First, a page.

As of 2016, the American Opportunity Tax Credit (the HOPE credit) and the Lifetime Learning Credit, as well as the tuition and fees deduction, will not be allowed unless the taxpayer possesses a valid information return (Form 1098-T, Tuition Statement) from the educational institution.
Note: Under current law, the tuition and fees deduction expired on January 1, 2015; however the expectation is that another “extenders” bill will extend it, which presumably is the reason it was included under these new reporting rules.
Many taxpayers claim the tax benefit for educational expenses. However, in March 2015, the Treasury Inspector General for Tax Administration (TIGTA) estimated that more than 3.6 million taxpayers received some $5.6 billion in potentially erroneous education credits for tax year 2012. In addition, TIGTA identified nearly 2.1 million taxpayers who received education credits without a Form 1098-T.
In general, educational institutions are required to file Form 1098-T, Tuition Statement, with respect to each individual who is or has been enrolled for any academic period during the calendar year. Institutions may elect to report either the payments received or the amounts billed on a calendar-year basis.
Institutions that report based on payments received are required to net payments received for qualified expenses during the calendar year against any reimbursements or refunds made during the same calendar year. Also, reimbursements or refunds made during the calendar year that relate to payments of qualified expenses that were reported for a prior calendar year are reported separately.
Institutions that report based on amounts billed are required to net the amount billed against any reductions in charges for qualified expenses made during the same calendar year. Any reductions in charges made during the calendar year that relate to amounts reported as billed for a prior calendar year must be reported separately.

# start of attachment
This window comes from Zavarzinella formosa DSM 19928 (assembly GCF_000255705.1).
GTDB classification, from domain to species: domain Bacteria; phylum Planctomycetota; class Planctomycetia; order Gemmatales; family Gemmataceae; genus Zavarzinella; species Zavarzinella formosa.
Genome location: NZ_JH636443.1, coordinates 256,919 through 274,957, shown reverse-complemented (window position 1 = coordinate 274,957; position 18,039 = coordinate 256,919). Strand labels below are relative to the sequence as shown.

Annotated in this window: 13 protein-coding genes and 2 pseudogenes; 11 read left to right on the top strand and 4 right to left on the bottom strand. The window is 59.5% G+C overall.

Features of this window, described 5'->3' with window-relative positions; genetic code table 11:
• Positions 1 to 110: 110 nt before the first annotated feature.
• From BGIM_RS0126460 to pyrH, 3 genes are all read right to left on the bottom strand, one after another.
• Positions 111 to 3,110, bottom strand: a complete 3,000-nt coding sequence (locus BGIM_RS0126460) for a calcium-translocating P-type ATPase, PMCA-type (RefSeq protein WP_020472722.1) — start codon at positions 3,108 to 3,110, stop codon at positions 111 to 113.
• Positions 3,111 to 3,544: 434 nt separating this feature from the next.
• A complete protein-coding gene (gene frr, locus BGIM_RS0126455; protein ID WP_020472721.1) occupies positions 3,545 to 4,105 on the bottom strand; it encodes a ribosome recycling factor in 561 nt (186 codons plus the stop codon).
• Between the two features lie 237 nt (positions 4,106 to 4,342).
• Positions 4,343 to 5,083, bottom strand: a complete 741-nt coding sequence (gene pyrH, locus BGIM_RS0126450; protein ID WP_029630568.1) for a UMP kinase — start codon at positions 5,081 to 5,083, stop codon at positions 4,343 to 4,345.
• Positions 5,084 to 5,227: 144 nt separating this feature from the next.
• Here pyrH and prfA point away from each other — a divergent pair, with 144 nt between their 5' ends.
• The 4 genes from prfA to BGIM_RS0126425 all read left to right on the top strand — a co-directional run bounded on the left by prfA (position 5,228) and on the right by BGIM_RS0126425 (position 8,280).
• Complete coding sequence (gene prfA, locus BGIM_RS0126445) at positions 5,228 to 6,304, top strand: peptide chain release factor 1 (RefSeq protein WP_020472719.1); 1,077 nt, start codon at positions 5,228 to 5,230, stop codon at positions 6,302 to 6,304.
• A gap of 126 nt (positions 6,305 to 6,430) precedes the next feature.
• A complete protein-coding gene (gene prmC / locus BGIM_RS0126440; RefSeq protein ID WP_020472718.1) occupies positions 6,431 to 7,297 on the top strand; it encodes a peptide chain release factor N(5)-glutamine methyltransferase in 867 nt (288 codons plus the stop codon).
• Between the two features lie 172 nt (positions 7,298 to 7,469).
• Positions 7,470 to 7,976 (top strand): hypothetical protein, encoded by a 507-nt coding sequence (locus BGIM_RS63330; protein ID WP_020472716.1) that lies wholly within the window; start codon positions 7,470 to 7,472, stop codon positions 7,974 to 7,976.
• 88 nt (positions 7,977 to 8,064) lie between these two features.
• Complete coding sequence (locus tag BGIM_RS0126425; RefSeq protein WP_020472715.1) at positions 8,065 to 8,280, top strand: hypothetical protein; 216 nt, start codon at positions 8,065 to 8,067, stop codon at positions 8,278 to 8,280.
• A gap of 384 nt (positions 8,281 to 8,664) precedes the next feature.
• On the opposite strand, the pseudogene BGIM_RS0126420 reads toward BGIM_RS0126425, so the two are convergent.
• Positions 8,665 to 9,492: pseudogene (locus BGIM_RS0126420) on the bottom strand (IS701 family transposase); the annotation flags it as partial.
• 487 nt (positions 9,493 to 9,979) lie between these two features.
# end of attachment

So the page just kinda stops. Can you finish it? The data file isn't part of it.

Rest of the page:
The information statement must be furnished to the individual before February 1 of the year following the calendar year in which the payments were received or the reimbursements, refunds or reductions were made.
This effectively means that taxpayers claiming these education incentives will have to wait to file their returns until they receive Form 1098-T, which could impact individuals who file early in the filing season in anticipation of a large refund; or who file early in order to provide accurate tax information for the Free Application for Federal Student Aid (FAFSA).
If you, or your dependents, pay qualified tuition costs and can otherwise claim education tax benefits, please remember to include the Form 1098-T in your paperwork to us for preparation of your return. In the meantime, if you have any questions about this rule or education benefits in general, please call our office at 228-396-2996. We are here to help.